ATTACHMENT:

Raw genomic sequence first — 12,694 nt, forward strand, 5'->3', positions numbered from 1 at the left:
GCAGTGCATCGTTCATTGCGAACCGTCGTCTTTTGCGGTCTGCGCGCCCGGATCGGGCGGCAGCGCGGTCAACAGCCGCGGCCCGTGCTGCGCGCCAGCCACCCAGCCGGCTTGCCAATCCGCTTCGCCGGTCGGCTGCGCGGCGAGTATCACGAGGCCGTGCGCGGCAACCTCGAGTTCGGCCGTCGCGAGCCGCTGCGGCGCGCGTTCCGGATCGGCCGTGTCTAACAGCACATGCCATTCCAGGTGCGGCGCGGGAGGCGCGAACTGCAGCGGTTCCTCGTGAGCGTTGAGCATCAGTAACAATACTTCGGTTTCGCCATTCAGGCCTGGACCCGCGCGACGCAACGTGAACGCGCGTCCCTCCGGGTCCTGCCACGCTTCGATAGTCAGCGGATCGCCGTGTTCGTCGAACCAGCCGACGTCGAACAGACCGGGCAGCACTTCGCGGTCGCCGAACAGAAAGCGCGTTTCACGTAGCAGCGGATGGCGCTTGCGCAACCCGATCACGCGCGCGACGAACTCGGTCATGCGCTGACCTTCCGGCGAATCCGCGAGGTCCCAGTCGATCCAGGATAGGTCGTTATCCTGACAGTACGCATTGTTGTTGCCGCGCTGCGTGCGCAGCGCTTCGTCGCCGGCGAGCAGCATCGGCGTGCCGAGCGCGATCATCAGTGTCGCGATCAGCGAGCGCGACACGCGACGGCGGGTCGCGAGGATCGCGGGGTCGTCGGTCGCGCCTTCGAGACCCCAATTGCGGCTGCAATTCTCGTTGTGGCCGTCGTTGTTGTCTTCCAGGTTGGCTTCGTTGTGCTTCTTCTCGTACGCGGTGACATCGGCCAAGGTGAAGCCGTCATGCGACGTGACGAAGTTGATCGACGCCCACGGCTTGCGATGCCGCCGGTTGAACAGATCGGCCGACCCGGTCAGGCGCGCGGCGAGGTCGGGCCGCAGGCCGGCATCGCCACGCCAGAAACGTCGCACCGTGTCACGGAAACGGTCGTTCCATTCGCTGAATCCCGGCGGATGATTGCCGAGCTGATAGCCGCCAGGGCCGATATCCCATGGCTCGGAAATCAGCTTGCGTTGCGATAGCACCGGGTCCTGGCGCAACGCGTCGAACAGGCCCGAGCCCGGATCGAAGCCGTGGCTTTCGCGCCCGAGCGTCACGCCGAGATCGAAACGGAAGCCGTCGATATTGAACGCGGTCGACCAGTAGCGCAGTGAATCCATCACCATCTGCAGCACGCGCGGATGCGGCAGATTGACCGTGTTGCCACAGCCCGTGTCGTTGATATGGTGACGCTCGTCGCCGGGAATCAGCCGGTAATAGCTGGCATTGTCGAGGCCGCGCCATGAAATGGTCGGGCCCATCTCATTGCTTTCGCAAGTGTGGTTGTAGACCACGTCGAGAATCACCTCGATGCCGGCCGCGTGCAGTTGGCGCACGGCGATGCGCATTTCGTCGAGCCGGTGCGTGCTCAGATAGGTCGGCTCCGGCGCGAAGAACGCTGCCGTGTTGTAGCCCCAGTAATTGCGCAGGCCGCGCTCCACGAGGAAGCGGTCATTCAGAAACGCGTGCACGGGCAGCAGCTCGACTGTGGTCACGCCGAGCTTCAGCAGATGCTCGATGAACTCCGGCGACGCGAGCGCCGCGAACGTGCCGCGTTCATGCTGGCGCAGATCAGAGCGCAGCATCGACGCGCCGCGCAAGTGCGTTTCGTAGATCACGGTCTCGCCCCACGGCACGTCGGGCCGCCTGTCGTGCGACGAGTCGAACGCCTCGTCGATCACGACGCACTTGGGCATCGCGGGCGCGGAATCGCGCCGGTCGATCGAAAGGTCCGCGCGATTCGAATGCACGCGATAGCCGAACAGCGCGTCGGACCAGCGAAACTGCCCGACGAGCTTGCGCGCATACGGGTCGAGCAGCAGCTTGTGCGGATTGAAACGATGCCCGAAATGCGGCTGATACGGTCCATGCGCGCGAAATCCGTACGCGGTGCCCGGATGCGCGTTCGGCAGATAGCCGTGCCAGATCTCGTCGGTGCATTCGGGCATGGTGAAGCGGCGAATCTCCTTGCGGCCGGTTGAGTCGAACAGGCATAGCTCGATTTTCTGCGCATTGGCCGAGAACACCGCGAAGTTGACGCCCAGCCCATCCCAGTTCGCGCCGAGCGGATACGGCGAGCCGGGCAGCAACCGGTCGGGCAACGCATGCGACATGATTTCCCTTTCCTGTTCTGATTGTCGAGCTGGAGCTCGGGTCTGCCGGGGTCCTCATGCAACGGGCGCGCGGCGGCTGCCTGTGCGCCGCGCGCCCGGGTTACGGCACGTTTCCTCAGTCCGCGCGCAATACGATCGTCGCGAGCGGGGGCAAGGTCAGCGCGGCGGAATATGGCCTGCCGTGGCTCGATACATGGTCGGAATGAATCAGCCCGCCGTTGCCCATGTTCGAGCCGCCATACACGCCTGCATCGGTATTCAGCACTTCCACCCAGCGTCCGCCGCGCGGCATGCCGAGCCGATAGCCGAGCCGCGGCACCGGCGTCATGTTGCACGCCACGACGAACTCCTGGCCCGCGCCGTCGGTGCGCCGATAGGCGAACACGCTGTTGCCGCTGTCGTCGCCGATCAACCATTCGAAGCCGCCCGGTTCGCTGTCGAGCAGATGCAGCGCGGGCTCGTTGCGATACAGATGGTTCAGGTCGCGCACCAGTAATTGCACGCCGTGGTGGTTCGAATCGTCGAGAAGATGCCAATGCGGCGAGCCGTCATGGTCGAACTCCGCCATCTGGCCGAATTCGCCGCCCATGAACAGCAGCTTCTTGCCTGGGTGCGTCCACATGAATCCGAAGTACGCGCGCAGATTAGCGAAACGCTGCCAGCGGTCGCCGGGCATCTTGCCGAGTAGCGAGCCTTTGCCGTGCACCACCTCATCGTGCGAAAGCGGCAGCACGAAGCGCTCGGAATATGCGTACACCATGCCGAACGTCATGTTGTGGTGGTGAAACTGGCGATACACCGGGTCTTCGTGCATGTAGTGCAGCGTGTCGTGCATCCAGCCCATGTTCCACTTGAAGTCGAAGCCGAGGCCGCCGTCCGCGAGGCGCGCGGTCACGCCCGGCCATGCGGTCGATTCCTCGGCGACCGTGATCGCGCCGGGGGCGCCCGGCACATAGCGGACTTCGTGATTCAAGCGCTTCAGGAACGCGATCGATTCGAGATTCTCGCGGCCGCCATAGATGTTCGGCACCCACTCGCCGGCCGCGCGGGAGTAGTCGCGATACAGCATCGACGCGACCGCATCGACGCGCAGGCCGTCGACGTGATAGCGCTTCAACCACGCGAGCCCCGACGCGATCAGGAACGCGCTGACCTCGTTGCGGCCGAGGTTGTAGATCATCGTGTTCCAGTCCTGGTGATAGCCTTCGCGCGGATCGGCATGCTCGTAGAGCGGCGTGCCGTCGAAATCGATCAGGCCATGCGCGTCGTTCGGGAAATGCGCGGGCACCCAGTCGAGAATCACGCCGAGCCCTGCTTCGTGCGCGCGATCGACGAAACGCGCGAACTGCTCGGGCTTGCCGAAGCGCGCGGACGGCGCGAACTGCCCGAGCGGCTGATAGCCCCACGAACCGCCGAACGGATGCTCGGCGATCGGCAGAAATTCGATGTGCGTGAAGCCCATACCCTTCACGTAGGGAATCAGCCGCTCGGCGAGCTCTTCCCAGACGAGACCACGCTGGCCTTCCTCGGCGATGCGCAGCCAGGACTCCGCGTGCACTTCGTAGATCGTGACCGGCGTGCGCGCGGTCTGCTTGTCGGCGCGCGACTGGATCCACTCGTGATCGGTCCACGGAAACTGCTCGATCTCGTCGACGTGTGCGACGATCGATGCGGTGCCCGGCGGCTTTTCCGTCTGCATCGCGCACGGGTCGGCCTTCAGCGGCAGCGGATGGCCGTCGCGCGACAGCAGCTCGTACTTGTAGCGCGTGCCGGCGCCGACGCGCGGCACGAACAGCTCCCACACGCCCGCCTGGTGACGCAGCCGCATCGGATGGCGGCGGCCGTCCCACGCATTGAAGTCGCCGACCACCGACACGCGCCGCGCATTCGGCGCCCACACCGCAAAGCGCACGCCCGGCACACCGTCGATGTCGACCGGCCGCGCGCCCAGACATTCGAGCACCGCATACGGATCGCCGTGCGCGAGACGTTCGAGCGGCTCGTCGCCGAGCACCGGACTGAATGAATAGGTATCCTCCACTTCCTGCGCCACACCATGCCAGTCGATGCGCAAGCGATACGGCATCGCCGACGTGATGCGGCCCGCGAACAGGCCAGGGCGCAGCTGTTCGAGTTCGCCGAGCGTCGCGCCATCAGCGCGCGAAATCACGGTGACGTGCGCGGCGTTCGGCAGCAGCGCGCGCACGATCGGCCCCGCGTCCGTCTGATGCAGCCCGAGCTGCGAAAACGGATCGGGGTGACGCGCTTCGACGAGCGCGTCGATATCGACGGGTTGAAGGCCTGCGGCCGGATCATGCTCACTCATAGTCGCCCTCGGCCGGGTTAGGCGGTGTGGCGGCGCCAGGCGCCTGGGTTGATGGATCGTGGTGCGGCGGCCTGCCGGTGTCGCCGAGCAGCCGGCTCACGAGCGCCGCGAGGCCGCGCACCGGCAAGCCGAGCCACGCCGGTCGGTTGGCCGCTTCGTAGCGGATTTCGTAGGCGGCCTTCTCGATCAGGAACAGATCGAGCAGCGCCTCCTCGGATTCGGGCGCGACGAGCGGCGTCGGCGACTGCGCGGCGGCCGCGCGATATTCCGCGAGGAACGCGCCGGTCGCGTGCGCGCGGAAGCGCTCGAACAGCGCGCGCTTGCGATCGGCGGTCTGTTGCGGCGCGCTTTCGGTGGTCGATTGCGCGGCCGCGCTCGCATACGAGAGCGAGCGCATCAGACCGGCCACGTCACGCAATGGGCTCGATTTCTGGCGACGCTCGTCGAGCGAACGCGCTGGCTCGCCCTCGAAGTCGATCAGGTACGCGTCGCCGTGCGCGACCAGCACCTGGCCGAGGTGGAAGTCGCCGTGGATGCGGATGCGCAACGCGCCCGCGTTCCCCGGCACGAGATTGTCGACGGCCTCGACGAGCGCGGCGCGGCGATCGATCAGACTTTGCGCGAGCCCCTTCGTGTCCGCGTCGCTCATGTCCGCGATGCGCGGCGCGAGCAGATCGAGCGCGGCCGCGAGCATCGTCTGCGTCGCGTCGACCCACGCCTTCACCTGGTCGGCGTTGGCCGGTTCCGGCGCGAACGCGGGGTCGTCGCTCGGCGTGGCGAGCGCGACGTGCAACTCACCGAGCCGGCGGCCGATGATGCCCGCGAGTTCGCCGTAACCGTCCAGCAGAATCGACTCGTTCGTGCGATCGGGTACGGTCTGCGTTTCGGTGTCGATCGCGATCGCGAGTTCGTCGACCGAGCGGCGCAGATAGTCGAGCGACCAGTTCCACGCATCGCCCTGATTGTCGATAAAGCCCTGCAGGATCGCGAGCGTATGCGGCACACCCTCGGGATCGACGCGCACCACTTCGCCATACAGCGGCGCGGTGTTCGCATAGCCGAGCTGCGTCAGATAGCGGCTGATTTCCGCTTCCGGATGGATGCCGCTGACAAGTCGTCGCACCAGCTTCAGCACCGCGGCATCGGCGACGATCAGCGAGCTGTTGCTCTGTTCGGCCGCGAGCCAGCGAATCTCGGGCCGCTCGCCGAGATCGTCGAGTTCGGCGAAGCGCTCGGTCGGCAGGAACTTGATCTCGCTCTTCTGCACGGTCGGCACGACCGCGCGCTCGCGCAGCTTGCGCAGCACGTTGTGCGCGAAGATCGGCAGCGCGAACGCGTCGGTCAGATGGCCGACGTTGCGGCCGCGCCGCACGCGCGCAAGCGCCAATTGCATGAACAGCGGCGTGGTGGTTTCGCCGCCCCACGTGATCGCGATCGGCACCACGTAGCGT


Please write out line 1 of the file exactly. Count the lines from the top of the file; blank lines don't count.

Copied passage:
Raw genomic sequence first — 12,694 nt, forward strand, 5'->3', positions numbered from 1 at the left: